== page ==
The Chinese also gave us, via Marco Polo, pasta and the formula for gunpowder. The Chinese were so dumb they only used gunpowder for fireworks. And everybody was so dumb back then that nobody in either hemisphere even knew that there was another one.

We’ve sure come a long way since then. Sometimes I wish we hadn’t. I hate H-bombs and the Jerry Springer Show

But back to people like Confucius and Jesus and my son the doctor, Mark, each of whom have said in their own way how we could behave more humanely and maybe make the world a less painful place. One of my favorite humans is Eugene Debs, from Terre Haute in my native state of Indiana.

Get a load of this. Eugene Debs, who died back in 1926, when I was not yet four, ran five times as the Socialist party candidate for president, winning 900,000 votes, almost 6 percent of the popular vote, in 1912, if you can imagine such a ballot. He had this to say while campaigning:

“As long as there is a lower class, I am in it.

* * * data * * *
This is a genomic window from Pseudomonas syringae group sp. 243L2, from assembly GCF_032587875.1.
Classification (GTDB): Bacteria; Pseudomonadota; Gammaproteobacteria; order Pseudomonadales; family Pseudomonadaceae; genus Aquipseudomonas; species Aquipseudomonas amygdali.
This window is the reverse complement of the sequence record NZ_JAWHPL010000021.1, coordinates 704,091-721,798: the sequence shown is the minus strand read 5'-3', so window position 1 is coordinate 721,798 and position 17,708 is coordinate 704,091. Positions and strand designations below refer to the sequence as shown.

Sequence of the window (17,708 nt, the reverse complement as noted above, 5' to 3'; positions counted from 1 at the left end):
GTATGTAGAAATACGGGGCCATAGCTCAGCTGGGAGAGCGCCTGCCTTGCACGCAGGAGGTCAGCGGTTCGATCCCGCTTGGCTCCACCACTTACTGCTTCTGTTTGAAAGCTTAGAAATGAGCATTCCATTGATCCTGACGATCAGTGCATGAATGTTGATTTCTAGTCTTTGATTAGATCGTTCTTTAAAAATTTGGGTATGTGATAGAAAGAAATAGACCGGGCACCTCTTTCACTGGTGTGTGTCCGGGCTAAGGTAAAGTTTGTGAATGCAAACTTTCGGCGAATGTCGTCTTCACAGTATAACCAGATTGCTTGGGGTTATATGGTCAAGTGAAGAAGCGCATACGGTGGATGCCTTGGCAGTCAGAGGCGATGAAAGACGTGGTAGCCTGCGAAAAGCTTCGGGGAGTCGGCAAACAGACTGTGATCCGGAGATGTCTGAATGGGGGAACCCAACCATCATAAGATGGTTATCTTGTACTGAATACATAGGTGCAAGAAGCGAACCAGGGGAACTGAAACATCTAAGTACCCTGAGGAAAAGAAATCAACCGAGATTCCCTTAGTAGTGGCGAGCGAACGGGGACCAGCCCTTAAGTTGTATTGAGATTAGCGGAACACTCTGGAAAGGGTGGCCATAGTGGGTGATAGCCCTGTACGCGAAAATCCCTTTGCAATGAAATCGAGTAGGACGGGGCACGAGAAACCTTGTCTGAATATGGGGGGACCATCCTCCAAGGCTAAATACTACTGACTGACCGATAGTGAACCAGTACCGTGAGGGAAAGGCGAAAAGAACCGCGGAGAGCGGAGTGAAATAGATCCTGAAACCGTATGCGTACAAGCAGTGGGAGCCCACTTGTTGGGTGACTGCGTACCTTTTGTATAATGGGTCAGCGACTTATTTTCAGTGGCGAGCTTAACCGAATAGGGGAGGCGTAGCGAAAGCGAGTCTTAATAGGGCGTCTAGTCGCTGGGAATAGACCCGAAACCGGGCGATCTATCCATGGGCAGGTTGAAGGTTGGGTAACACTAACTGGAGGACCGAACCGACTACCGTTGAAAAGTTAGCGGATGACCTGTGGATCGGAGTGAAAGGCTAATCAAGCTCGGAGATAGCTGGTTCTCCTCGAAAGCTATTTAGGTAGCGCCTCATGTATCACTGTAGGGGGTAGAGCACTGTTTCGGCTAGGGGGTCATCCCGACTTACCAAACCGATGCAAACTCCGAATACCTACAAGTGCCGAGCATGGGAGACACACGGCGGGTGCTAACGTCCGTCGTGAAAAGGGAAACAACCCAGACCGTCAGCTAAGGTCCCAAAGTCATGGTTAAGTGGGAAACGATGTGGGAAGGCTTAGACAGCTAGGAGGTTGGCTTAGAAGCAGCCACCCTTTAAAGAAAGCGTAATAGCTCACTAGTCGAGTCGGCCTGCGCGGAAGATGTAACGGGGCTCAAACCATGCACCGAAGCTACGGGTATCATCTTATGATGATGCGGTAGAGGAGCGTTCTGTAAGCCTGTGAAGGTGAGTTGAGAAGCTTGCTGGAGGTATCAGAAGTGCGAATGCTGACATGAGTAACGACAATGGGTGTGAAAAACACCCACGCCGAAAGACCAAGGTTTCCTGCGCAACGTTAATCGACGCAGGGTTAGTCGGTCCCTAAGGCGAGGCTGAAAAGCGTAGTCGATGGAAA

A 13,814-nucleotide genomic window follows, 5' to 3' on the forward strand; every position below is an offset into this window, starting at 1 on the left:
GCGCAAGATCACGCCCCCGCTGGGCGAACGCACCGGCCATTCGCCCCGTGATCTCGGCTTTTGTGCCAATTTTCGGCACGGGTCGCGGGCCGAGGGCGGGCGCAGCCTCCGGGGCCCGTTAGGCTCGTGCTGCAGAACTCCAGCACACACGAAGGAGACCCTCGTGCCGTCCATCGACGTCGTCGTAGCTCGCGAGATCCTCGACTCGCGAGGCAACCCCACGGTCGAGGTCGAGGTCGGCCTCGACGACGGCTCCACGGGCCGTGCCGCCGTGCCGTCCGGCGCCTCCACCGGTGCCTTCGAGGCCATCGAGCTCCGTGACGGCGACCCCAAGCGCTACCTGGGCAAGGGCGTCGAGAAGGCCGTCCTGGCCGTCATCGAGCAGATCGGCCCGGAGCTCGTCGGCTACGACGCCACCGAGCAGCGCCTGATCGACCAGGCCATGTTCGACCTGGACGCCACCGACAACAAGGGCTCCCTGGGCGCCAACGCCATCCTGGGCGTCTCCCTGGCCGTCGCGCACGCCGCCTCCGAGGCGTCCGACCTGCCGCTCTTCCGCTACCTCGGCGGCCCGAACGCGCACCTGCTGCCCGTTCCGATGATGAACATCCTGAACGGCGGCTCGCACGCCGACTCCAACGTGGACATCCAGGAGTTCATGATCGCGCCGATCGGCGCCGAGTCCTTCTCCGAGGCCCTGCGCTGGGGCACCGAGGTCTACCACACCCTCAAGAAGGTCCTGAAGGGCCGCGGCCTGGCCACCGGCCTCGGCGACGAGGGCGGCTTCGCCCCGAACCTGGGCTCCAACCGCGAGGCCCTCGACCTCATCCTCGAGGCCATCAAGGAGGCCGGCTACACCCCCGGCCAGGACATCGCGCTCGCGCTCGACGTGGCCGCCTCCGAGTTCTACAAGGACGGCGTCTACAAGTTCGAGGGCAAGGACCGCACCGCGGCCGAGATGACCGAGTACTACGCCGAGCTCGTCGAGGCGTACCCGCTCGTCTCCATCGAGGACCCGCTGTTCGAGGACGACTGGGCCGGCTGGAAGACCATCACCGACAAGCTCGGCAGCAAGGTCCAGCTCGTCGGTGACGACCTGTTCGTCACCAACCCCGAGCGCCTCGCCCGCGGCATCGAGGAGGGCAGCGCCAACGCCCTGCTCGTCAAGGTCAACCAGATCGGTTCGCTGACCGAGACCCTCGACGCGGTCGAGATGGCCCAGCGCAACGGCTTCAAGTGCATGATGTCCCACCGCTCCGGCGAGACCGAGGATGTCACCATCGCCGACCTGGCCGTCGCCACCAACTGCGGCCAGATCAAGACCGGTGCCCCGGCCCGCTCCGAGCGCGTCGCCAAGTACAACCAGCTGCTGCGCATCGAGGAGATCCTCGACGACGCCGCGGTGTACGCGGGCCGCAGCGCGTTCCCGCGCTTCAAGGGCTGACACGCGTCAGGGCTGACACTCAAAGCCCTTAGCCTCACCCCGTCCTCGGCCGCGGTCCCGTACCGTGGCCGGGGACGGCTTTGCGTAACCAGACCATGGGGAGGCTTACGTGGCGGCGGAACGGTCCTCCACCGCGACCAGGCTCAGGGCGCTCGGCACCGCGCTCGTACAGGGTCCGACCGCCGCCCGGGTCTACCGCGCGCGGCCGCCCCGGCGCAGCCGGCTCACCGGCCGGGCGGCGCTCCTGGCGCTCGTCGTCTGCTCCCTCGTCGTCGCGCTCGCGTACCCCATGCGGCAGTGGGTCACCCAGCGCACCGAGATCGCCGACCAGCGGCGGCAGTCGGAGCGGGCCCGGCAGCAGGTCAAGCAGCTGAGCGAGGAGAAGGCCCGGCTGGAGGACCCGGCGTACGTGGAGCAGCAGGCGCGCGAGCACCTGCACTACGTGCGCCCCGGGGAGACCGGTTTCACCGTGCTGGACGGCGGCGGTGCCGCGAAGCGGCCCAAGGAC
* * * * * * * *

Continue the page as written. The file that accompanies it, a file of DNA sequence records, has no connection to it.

“As long as there is a criminal element, I am of it.

“As long as there is a soul in prison, I am not free.”

Doesn’t anything socialistic make you want to throw up? Like great public schools, or health insurance for all?

When you get out of bed each morning, with the roosters crowing, wouldn’t you like to say. “As long as there is a lower class, I am in it. As long as there is a criminal element, I am of it. As long as there is a soul in prison, I am not free.”

How about Jesus’ Sermon on the Mount, the Beatitudes?

Blessed are the meek, for they shall inherit the Earth.

Blessed are the merciful, for they shall obtain mercy.

The High Cost of Low Price

In These Times

First, it was the new $200 printer — within hours of being extracted from its bubble-wrap womb, the contraption started making an awful wheezing sound.

Then it was the $10 stopwatch we bought to time my wife’s labor contractions — the moment it was torn out of its blister package, its digital screen flamed out.

Then it was our 3-year-old $500 television — the fuzzy lines started during late-night “Seinfeld” reruns and haven’t stopped.

And finally, it was the $25 lamp for my e-book reader — the light looked so useful … until it started emitting a hideous blue tint.